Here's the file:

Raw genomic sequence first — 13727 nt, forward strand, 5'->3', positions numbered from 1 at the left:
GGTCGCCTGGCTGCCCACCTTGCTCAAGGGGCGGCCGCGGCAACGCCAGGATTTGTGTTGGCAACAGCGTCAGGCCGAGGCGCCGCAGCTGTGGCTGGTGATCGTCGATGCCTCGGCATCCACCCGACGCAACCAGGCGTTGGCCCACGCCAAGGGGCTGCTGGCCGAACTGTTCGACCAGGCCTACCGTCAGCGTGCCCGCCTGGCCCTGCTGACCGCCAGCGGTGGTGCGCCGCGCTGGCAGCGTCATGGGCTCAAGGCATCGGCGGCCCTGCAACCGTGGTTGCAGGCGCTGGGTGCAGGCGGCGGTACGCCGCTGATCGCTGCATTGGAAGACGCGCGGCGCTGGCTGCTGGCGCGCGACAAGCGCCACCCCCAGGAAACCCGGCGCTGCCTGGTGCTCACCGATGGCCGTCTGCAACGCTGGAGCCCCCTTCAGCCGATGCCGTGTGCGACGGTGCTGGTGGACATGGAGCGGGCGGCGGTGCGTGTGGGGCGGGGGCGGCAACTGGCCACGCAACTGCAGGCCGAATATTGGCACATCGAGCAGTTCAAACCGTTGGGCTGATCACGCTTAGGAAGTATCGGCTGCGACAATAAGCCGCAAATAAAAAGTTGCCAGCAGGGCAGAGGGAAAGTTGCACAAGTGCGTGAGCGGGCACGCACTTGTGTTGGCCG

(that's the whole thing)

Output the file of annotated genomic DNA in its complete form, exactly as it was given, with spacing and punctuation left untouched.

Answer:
Raw genomic sequence first — 13727 nt, forward strand, 5'->3', positions numbered from 1 at the left:
GGTCGCCTGGCTGCCCACCTTGCTCAAGGGGCGGCCGCGGCAACGCCAGGATTTGTGTTGGCAACAGCGTCAGGCCGAGGCGCCGCAGCTGTGGCTGGTGATCGTCGATGCCTCGGCATCCACCCGACGCAACCAGGCGTTGGCCCACGCCAAGGGGCTGCTGGCCGAACTGTTCGACCAGGCCTACCGTCAGCGTGCCCGCCTGGCCCTGCTGACCGCCAGCGGTGGTGCGCCGCGCTGGCAGCGTCATGGGCTCAAGGCATCGGCGGCCCTGCAACCGTGGTTGCAGGCGCTGGGTGCAGGCGGCGGTACGCCGCTGATCGCTGCATTGGAAGACGCGCGGCGCTGGCTGCTGGCGCGCGACAAGCGCCACCCCCAGGAAACCCGGCGCTGCCTGGTGCTCACCGATGGCCGTCTGCAACGCTGGAGCCCCCTTCAGCCGATGCCGTGTGCGACGGTGCTGGTGGACATGGAGCGGGCGGCGGTGCGTGTGGGGCGGGGGCGGCAACTGGCCACGCAACTGCAGGCCGAATATTGGCACATCGAGCAGTTCAAACCGTTGGGCTGATCACGCTTAGGAAGTATCGGCTGCGACAATAAGCCGCAAATAAAAAGTTGCCAGCAGGGCAGAGGGAAAGTTGCACAAGTGCGTGAGCGGGCACGCACTTGTGTTGGCCG